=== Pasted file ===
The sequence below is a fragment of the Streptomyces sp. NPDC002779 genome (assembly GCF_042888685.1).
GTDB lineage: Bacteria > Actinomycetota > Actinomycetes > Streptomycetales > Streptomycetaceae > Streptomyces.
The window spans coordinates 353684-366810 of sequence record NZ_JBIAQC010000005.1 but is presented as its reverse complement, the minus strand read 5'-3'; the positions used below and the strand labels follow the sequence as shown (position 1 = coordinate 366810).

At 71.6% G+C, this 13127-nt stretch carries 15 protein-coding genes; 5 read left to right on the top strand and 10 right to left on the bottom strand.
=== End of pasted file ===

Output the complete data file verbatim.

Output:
The sequence below is a fragment of the Streptomyces sp. NPDC002779 genome (assembly GCF_042888685.1).
GTDB lineage: Bacteria > Actinomycetota > Actinomycetes > Streptomycetales > Streptomycetaceae > Streptomyces.
The window spans coordinates 353684-366810 of sequence record NZ_JBIAQC010000005.1 but is presented as its reverse complement, the minus strand read 5'-3'; the positions used below and the strand labels follow the sequence as shown (position 1 = coordinate 366810).

At 71.6% G+C, this 13127-nt stretch carries 15 protein-coding genes; 5 read left to right on the top strand and 10 right to left on the bottom strand.